Saying Goodbye To Summer Mustang Style
Andy Harris, Motoring and Property Editor
The Ford Mustang has been around for over 50 years and whilst early examples still set the pulses racing, it would be fair to say that some models are entirely forgettable.
Always a rare sight on UK roads, this all changed last year with Ford's decision to make the Mustang available in European trim and more importantly in right-hand drive.
Such was the level of interest and excitement that at launch, Ford were able to boast about a long waiting list.
My notes from the media launch event reminded me that early buyers seemed to prefer the fastback (80%) and the V8 engine (68%).
Bucking the trend completely was the rather fetching Ruby Red convertible that graced my driveway in late August. Missing also was the delectable V8 engine.
|Also by Andy Harris...|
|Mustang On Manoeuvres|
|The Dawning Of A Fine Rolls-Royce Weekend|
|Volkswagen Up The Ante With New GTI|
|Enjoying Summer The Jaguar Way. F-Type Convertible On Test|
|Mazda6 Makeover - So What’s New?|
Surprisingly well is the answer, aided no doubt by the warm summer sunshine which allowed me to drive everywhere with the roof down.
So what does your £37,145 get you?
Under the bonnet would seem a good place to start and here you find the 2.3-litre EcoBoost engine which also provides the firepower for the feisty Focus RS.
Headline figures show the sprint to 62mph will take just 5.8 seconds (a second slower than a V8-powered car) and a top speed close to 150mph. In reality the Mustang doesn't feel this fast from rest unless you are especially brutal with the clutch...
However once on the move, the EcoBoost engine is rarely found wanting and provides power aplenty for fast overtakes and relaxing high speed cruising. The six-speed manual gearbox has a delightful short throw and is a pleasure to use. An automatic gearbox option can be specified (add £1,600), but unless I was town based I wouldn't bother.
Missing of course is a delightful V8 thrum, but clever electronics ensure the EcoBoost Mustang sounds good too.
Selectable drive modes come as standard on all Mustangs. You can choose between Normal, Sport+, Track and Snow/Wet. Sport+ was my default choice as it suits my press-on driving style.
I was pleasantly surprised at how well the Mustang coped with stretches of pock-marked tarmac. There is an underlying firmness to the ride as befitting a car with sporting intent, but comfort is rarely compromised. The big cosseting seats clearly help too.
High speed motorway cruising is a relaxed affair, even with the roof down. Yes there is some buffeting, but up front at least it's all good fun. I completed a 300-mile round trip to Northumberland al fresco, refusing to allow a little light drizzle over the moors to spoil the experience.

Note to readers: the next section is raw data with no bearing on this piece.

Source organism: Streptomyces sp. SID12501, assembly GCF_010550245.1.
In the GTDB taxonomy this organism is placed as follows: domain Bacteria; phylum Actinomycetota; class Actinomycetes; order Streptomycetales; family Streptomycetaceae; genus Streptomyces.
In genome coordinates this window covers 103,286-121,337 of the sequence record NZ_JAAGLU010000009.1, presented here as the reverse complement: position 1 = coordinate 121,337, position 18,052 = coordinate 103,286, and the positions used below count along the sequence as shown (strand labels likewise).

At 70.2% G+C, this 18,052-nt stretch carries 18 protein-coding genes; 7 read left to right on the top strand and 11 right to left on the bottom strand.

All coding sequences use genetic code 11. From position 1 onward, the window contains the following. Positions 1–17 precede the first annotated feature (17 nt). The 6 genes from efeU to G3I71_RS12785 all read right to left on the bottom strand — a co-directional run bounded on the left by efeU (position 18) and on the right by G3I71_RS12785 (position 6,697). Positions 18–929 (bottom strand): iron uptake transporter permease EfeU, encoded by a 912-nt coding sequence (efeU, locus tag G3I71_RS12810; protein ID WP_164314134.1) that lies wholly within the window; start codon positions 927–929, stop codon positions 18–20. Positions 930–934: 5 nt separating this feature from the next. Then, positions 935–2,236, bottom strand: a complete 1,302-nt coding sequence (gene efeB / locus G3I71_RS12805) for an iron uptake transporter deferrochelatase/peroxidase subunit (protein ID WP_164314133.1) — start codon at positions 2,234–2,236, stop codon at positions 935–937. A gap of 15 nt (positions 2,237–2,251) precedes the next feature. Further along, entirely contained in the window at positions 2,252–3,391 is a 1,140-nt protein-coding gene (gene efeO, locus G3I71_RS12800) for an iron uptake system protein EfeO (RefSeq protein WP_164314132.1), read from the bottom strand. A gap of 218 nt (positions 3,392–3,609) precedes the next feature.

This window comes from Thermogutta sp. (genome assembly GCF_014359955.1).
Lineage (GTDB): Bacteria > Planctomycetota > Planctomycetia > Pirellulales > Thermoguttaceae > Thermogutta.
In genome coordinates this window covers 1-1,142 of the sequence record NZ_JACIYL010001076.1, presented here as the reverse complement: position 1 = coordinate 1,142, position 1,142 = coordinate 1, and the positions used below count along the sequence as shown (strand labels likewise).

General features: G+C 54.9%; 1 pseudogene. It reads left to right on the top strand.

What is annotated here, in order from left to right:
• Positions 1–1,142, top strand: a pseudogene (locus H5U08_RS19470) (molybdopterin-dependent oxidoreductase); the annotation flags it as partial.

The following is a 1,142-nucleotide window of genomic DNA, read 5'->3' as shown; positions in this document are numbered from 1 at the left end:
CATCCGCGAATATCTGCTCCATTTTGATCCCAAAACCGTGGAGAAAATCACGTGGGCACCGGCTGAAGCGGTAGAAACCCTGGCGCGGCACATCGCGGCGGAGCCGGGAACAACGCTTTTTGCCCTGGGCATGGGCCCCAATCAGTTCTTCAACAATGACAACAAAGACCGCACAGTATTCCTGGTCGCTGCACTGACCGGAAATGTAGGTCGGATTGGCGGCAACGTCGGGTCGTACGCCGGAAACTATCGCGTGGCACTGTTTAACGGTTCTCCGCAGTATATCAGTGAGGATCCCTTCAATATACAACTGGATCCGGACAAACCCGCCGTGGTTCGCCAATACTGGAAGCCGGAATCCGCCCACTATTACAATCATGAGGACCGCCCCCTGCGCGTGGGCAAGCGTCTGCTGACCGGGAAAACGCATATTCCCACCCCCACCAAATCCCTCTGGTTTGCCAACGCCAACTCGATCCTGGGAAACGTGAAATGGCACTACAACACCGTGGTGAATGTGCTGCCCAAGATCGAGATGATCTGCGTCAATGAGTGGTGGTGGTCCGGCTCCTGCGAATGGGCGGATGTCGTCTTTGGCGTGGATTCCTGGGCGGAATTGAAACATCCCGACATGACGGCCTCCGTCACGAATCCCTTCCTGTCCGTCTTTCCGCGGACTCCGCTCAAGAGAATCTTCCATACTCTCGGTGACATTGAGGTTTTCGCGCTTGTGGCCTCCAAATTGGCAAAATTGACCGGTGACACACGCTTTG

And fun it was for the Mustang can handle the twisty stuff. Only the car's not inconsiderable girth can spoil the party on some of the narrower country lanes.
No one buys a Mustang for its green credentials and with a V8 upfront, you would be lucky to see more than 20mpg. Ford quotes 34.4mpg for the 2.3-litre on the combined cycle and I can report achieving just over 31mpg over 400+ miles of mixed, high-speed motoring - an impressive result. However CO2 emissions of 184g/km do let the side down a little.
All Mustangs come positively laden with equipment so expect to find Xenon headlights, an 8" touchscreen, dual-zone climate control and six-way adjustable powered front seats.
Space up front is plentiful and the driving position spot on, but the rear perches are best reserved for children or amenable adults on short trips only. Boot space is a very usable 400 litres or so, enough for the weekly shopping or a weekend away for two.
Materials are of better quality than many American cars, but the premium German brands have little to worry about. A standard fit leather steering wheel would be a good place to start...
So after a hard-charging week, did I miss the V8 engine and hard top? Not a bit, so much so that were I lucky enough to be placing an order, then I think I would choose EcoBoost power for its greater economy and lower running costs and being a convertible car fan, the roofless option is an easy decision.
What I can say is that any Mustang will bring a huge amount of fun to even the most mundane journey and you will find an appreciative audience along the way. It's a while since I've been custodian of a car that has attracted as many admiring glances...
Ford Mustang 2.3 EcoBoost Convertible
Price £37,145 (as tested £39,325)
Ruby Red paint (add £595)
Shaker Pro audio and NAV (add £795)
Climate Control Seats (add £495)
Reversing sensors (add £295)
317PS EcoBoost engine
Limited Slip Differential
0-62mph in 5.8 seconds
Top speed 145mph
Combined economy 34.4mpg (31.3mpg on test)
Emissions 184g/km CO2
Saying Goodbye To Summer Mustang Style, 4th September 2017, 11:56 AM